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What is a Developmental Disability?

The Developmental Disabilities Act of 2000 defines a developmental disability as a severe, chronic disability of an individual that:

  • is attributable to a mental or physical impairment, or combination of mental and physical impairment;
  • is manifested before the individual attains the age of 22;
  • is likely to continue indefinitely;
  • results in substantial functional limitations in three or more of the following areas of major life activity:
    • self-care
    • receptive and expressive language
    • learning
    • mobility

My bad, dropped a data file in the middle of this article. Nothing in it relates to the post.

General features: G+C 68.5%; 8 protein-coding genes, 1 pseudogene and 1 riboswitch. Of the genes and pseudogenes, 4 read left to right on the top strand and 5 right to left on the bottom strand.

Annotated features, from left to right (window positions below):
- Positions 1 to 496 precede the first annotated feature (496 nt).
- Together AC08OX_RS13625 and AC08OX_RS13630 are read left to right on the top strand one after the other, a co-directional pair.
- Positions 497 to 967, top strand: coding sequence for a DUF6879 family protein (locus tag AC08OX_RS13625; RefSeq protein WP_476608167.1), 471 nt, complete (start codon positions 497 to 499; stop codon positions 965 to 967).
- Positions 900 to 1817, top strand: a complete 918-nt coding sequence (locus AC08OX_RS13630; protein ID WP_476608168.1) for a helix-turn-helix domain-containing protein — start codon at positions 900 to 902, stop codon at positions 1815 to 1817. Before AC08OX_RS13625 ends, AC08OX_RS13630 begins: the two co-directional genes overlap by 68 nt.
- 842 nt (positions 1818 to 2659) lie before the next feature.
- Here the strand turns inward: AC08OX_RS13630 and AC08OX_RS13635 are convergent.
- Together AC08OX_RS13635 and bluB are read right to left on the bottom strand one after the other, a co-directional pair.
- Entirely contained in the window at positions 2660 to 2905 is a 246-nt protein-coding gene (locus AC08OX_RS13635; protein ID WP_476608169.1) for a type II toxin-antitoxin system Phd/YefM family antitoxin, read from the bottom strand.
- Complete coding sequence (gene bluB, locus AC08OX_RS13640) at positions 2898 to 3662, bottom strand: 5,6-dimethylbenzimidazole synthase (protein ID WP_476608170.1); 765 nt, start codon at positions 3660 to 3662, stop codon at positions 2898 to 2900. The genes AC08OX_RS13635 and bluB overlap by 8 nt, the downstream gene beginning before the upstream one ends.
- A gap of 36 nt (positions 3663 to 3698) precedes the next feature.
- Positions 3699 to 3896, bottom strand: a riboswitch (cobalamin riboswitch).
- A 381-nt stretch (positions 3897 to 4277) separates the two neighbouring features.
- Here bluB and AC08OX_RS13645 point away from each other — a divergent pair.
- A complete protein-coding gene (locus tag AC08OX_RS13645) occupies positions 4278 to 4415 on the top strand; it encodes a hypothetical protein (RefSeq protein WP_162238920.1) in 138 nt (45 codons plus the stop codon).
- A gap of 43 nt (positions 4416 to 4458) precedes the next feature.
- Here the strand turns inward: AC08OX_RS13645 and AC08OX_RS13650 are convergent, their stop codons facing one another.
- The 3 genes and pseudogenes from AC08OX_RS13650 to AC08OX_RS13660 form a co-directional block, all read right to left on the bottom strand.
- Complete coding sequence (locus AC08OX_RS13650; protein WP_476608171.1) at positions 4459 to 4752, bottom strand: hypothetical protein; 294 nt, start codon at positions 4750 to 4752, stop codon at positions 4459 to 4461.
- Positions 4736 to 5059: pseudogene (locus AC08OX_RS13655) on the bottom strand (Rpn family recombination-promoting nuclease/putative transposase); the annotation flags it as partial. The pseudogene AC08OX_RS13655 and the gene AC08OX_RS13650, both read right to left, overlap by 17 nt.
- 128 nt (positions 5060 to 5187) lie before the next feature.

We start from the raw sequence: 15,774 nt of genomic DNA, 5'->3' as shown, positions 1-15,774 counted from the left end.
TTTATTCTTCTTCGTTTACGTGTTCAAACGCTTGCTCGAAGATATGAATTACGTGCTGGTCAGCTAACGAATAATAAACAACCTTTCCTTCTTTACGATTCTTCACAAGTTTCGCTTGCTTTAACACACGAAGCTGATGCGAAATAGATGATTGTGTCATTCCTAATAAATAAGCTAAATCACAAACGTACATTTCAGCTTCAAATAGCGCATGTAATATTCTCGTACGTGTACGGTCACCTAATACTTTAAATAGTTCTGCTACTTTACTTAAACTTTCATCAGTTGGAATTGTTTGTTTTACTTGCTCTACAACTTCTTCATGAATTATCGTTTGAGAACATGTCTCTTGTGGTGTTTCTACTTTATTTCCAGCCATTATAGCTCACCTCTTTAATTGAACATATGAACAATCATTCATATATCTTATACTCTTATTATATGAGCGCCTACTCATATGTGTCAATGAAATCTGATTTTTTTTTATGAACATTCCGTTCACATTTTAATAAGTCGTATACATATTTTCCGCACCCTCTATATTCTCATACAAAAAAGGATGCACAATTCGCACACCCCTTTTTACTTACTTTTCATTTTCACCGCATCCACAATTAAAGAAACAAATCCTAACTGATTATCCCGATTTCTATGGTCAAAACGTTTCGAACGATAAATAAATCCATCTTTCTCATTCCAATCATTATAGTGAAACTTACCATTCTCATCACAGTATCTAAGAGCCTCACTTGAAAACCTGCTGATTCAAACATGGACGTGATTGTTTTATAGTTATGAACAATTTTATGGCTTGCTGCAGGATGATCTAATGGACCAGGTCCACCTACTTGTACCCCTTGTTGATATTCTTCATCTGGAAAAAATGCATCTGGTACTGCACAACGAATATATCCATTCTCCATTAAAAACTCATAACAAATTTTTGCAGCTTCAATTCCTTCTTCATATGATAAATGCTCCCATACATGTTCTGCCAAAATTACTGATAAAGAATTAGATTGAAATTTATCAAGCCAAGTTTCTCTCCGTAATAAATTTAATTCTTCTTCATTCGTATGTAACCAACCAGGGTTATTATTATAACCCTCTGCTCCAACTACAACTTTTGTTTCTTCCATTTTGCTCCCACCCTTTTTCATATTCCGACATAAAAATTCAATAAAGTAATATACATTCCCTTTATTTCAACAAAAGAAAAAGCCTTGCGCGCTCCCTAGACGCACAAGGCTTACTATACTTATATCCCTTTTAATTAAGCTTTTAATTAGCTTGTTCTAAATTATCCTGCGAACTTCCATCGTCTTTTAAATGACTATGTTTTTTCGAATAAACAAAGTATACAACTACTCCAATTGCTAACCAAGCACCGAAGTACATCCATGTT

• self-direction
    • capacity for independent living
    • economic self-sufficiency; and
  • reflects the individual's need for a combination and sequence of special, interdisciplinary, or generic care, treatment, or other services that are of lifelong or extended duration and are individually planned and coordinated.

It's important to note that the developmental disabilities community is incredibly diverse. People with developmental disabilities have a wide range of strengths, challenges, and lived experiences. They come from all racial, ethnic, and socioeconomic backgrounds. This is why the DD Act emphasizes the necessity of person-centered, culturally-competent services that are tailored to every person's unique needs and goals of each individual.